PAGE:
2. I’ve done NaNo several times, and I’m gearing up for it again this year. I love almost everything about it, and learn something new about NaNo, writing, or even myself, every year. It definitely takes some forethought, sacrifice, and time management though. I know it’s not for everyone, but it always makes me sad to know that others don’t get as much out of it as I (and many other Wrimos) do.

  3. I wrote a couple of NaNo posts last year and will do again this year, but to sum up I love the experience. I’ve had losses and wons so I know expectations easily fly out the window. Great you’ve been working on your NaNo story! My first book was originally a NaNo too and I definitely agree that there’s a looong way to go after November. I found your account on the NaNo site and was wondering if it’d be okay to add you as a buddy there?

  4. That sounds like a great experience. I have a load of angst trying to write now.
    I imagine I’ll feel like a proper writer after agonising over trying to produce 50,000 words. 🙂

  5. Wow, congratulations, you’re almost ready to start submitting. Re NaNoWriMo, I did consider it once, but am an incredibly slow writer. Anyway, my participation would have probably caused a divorce and/or produced a mushroom cloud over my house!

      1. I don’t think writers ever stop learning. The first draft of a novel is a doddle compared to what comes after. I’m proud of you persevering with that NaNoWriMo novel and knocking it into shape 🙂

  6. I did Nano last year – first and last time ever! I had an idea and so I just went with it, but yes, ha ha to the idea of meeting Nano buddies or doing anything other than just plugging away at writing 🙂 However, I was really happy with what I wrote, and have been editing and finishing it since in the hopes of sending it out to agents soon. I did however refuse to look at it for a good two months after November though – it was as though my brain couldn’t take any more of the story – and when I went back to it, the writing felt very rushed.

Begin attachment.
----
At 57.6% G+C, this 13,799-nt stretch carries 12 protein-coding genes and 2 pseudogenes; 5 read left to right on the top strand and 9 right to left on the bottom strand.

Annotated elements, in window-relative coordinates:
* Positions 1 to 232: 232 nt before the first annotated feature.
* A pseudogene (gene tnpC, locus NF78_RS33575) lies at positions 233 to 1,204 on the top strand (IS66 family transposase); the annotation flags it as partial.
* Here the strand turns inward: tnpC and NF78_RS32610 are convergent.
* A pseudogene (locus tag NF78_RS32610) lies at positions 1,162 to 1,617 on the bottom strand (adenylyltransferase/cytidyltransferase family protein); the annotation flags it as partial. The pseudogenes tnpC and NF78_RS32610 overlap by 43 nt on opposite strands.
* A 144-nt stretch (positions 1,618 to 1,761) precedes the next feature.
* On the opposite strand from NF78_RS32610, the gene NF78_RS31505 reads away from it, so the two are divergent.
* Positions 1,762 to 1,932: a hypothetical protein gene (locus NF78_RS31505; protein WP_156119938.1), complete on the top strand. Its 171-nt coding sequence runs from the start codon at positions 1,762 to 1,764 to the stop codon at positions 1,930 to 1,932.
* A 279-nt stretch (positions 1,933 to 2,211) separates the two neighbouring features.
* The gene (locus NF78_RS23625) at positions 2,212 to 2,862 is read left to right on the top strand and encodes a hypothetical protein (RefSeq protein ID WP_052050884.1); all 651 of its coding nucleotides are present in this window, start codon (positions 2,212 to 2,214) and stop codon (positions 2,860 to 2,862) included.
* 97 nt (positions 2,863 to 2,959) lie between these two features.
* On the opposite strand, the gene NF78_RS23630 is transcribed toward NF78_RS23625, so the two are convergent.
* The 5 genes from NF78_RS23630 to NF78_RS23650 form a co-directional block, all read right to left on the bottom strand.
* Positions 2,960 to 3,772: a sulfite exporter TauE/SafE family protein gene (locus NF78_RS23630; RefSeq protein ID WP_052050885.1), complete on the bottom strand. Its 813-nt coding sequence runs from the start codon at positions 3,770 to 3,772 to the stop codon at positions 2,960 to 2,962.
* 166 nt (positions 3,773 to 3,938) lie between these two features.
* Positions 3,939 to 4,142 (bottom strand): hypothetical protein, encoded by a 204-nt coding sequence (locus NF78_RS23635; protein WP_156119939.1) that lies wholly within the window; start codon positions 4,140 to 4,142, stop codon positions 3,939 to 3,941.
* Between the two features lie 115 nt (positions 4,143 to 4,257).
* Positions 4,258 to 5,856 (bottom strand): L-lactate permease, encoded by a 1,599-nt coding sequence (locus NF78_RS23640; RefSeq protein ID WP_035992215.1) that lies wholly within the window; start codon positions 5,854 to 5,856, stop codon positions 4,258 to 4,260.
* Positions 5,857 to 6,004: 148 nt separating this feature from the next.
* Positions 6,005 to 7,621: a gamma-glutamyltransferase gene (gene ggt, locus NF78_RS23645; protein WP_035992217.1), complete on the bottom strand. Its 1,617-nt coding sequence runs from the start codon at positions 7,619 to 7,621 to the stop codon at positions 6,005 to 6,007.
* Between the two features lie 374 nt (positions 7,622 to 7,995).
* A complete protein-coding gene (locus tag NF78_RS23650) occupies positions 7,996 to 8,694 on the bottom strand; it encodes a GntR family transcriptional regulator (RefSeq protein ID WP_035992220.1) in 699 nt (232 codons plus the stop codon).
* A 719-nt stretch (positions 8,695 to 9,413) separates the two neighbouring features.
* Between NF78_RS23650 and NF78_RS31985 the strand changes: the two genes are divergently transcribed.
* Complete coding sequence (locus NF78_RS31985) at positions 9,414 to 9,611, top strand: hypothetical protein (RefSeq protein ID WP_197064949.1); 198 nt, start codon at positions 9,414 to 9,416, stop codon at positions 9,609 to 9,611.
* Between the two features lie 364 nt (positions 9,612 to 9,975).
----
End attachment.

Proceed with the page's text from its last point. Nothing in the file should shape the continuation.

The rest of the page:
7. I participated in 2013 for the first time and won. I also made friends in my home region. You really have to manage your time and not obsess over word count. As a rule I write 2000 words a day, so it was no big deal to meet or exceed it. I’m jumping back in this year and writing posts up until November 1st to help newbies prepare.

  8. I love how honest you are about your dreams and imaginings.
    1. What is “Panster & Proud”? Not a term I’ve heard before
    2. When can we expect this creation to hit the shelves? 😉
    3. You are an ambitious little Blonde!!
    4. I love the amnesia explanation. You have a flair for the dramatic. lol

    1. Panster is a writer who writes by the seat of their pants / doesn’t plan anything.
      When I get my act together!
      Insane more like!
      Come to my virtual party tomorrow – you will love it!

      1. I hope I can remember your party tomorrow. Weekends usually belong to my husband. But I will try to make it. My memory is horrific!
        Panster. I get it. That’s how a lot of my life goes. I’m a Panster. 😉

  9. I am a big fan of “free writing” where the goal is to write as much of whatever comes to your mind as fast as you can. Sometimes really good things come from it. With that being said, I really think if the goal is to write a novel, in order to write a good one, a person must write with inspiration and passion for the subject, story, etc.

  10. I used NaNoWriMo 2011 to begin my children’s novel The Slapstyx. I didn’t make 50,000 words in a month, and it took me another 2 months to finish the first draft, but it was good discipline and committing to NaNoWriMo meant I couldn’t put off starting it any longer – I’d had the outline lying around all year and done nothing about it! The only negative was having to write on the computer – I kept being tempted to edit as I wrote, which isn’t advisable for a first draft. I prefer to use pen and paper for the first draft, then the editing process begins as I copy-type it into the computer.

  11. Reblogged this on Lost&Found Inner Realm and commented:
    Yep, that’s about it. I never understood how people could spend hours surfing the forums and still make it to 50k. Or there’s all students or something.
    One thing though, I don’t participate to Nano with publishing in mind. For me, it’s a way to meet a few people and spend some time together, even if we’re not talking. It’s a way to get to know people with more or less the same interests, so you can have some basis of relationship for the months to come.